A Christmas story: Jesus in a shopping mall
I want to tell you a story of the Christmas season, but it needs a preface. So first, a few words about religion and me.
I don’t see angels in the clouds or hear God speaking in the ocean’s roar or the gurgle of the Mr. Coffee machine. I claim no special religious understanding or theological insight. Some see themselves as instruments of God’s indignation about modern life, and devote a good deal of time to separating sheep from goats. I see myself simply as a beneficiary of God’s grace.
I grew up with the certainties of the fundamentalist Baptist faith. As my list of questions grew to rival my list of answers, I experienced my share of internal tensions between belief and doubt. I am comforted by the knowledge that others also engage in that struggle.
In my younger days I focused on the uncertainties. As I age, I find myself more comfortable with the mystery, and I find in myself an inclination simply to trust.
I bring this up, as I said, because I want to tell you a Christmas story.
Last year in the weeks before Christmas I was attending an editors meeting in Miami.
I had forgotten how warm Miami can be in December, and had packed only long-sleeved shirts.
The downtown hotel where we met is connected to a shopping mall, so I strolled over the first evening to buy cooler clothing.
I went into J.C. Penney. The menswear area opened directly onto the large hallway near the escalators. As I looked at shirts I could feel the throng of shoppers bustling nearby.
A stranger’s question
I looked up to see a young man emerge from the crowd and zero in on me. I sensed he intended to ask for something. I braced myself for his pitch. But his question took me by surprise:”Do you believe in Jesus?”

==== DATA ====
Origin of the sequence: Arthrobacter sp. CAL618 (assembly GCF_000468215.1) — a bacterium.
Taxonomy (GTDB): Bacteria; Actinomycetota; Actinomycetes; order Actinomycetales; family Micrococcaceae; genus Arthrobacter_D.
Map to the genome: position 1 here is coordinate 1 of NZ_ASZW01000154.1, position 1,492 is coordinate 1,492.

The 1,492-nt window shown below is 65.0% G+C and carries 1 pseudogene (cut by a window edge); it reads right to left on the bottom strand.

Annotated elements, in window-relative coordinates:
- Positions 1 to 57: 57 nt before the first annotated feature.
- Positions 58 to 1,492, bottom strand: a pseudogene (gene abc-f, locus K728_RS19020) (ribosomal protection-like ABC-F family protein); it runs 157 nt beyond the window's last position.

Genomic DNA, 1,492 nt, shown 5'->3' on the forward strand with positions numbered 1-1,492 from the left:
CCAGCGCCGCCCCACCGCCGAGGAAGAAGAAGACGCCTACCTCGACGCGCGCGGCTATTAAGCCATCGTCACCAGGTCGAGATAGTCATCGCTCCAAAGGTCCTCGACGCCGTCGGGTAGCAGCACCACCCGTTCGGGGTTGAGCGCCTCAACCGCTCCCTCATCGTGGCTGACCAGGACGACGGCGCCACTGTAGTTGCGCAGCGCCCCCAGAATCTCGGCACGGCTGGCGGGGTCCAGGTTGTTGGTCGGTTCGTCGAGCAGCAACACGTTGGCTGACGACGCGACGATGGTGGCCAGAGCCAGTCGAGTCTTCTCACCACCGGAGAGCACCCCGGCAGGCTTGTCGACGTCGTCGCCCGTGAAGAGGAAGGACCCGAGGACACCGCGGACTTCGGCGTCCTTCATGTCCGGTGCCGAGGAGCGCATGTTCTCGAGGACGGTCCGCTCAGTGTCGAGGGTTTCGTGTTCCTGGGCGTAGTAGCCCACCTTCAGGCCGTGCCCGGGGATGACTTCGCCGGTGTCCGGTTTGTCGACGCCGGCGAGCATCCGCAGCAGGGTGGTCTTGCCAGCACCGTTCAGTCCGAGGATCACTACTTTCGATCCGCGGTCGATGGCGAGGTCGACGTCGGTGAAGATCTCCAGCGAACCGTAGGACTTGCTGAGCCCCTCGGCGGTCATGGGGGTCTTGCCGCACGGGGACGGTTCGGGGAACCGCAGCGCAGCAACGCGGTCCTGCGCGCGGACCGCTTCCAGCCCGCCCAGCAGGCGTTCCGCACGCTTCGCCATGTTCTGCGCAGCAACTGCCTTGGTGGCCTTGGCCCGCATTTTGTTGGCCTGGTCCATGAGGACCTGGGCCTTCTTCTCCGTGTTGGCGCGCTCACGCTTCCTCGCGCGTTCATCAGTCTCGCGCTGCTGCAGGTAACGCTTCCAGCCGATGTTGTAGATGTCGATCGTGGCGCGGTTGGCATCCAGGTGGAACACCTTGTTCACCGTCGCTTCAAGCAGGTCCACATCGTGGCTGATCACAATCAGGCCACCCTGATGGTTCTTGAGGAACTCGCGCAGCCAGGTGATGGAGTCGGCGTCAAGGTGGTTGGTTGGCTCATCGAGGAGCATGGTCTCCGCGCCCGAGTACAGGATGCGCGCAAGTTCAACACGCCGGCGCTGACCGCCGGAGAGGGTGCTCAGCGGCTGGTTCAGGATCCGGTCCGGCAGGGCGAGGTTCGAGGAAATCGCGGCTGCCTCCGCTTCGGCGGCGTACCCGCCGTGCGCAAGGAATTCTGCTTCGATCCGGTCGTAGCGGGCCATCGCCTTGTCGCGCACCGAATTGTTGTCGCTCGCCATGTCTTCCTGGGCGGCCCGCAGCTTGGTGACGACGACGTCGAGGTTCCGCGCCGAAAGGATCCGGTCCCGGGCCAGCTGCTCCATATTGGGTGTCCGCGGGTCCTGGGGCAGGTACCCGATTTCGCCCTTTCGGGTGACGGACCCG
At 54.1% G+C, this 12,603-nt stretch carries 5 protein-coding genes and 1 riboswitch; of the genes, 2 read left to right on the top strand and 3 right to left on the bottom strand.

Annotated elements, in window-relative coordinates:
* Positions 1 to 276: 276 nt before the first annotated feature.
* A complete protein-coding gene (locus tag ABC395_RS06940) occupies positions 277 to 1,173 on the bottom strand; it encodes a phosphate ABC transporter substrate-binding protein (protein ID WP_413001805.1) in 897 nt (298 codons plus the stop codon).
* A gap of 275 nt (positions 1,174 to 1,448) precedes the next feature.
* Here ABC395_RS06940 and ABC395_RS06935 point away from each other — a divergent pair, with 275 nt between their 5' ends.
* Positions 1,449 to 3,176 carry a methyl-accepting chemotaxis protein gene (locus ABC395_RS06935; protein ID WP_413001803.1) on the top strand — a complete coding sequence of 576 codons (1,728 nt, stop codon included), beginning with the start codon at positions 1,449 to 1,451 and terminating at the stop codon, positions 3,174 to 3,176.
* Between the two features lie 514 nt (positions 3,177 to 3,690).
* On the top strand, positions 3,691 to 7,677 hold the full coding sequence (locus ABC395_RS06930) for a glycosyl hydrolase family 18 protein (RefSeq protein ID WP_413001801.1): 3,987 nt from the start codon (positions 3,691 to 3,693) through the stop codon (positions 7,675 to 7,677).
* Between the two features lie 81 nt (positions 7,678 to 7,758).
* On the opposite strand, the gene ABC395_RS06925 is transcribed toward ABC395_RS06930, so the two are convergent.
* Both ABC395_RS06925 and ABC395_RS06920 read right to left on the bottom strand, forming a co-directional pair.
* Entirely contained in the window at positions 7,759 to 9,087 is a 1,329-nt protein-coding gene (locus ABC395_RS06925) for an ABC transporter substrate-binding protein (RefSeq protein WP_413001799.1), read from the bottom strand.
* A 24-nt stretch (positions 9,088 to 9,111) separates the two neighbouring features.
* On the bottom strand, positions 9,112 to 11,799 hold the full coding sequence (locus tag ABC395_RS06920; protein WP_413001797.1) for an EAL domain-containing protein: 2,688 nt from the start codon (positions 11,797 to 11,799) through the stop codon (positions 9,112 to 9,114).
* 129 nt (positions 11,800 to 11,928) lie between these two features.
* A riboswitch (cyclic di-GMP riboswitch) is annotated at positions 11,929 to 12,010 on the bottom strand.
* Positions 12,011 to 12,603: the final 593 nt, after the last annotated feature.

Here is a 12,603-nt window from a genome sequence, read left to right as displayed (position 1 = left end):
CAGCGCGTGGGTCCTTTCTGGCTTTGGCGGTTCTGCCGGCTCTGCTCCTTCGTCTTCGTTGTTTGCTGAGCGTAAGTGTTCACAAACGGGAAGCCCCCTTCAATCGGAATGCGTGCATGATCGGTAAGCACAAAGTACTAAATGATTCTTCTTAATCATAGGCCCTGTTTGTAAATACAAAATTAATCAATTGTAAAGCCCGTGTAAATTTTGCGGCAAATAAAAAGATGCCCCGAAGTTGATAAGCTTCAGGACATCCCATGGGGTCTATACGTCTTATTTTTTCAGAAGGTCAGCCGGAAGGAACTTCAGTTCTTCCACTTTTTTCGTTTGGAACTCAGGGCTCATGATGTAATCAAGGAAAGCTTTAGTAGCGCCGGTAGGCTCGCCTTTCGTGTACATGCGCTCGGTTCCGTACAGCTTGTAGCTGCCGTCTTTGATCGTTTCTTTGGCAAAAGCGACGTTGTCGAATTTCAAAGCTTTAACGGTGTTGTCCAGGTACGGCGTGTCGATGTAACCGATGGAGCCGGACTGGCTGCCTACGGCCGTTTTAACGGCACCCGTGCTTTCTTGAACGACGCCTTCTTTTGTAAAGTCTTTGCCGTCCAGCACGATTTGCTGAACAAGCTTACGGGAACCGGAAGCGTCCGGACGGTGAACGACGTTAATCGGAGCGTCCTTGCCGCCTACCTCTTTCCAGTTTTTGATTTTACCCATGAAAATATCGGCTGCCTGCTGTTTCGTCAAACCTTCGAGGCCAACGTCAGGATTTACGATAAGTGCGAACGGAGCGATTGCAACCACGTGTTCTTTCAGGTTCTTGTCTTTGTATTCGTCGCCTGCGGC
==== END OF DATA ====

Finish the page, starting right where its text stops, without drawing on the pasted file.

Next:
I looked him over. He was a thin, pleasant-looking man in his mid-30’s, but his hair was tousled and he needed a shave. He had on a rumpled shirt, worn jeans and loafers with no socks.
And he had large sores, visible on his arms and neck, the telltale lesions — Kaposi’s sarcoma, I’m told they are called — associated with AIDS.
“Why do you ask?” I said.
He told me this story.
He had come to Miami years ago from a nearby town. When he was diagnosed with HIV, his family told him not to come home. Over time his condition had developed into AIDS.
A few days earlier, he said, his family had called. For some reason they had a change of heart. They invited him home for Christmas.
He couldn’t tell them, he said, that he was broke. He needed money for bus fare. Ten dollars would get him home for Christmas.
I’m in a Wednesday morning Bible study class at Myers Park Baptist Church. Not long before my Miami trip we had discussed the passage in Matthew where Jesus speaks to those who are to inherit the kingdom and reminds them of how they had helped him when he was down and out.
They ask, when did we do this? He responds, in the compelling language of the King James Version, “Inasmuch as ye have done it unto one of the least of these my brethren, ye have done it unto me.”
The challenge of faith
There’s a problem with knowing these Bible stories: They keep calling you to account. This one is particularly troubling for prosperous people who usually manage to ignore the poverty around us.
People like me.
In my pocket I had a $20 bill that I intended to spend on a shirt. I didn’t know whether to believe him. It didn’t matter. He obviously needed the money more than I did.
I handed him the twenty.
“Here,” I said. “Merry Christmas.”
He was surprised. Apparently he hadn’t expected it to be so easy.
He took the money and looked straight into my eyes.
“Thank you,” he said, and it was as heartfelt a thanks as I have ever received. Then he put the money in his pocket and walked away.
Just before he melded into the crowd, he turned and raised his hand in a farewell salute. And he said, “I think you are Jesus.”
I was stunned. Before I could respond, he vanished into the crowd of shoppers.
What I would have said to him was this: “I thought you were Jesus.”
Written by Ed Williams
Originally published December 21, 1997, by the Charlotte Observer.
Used with permission of the author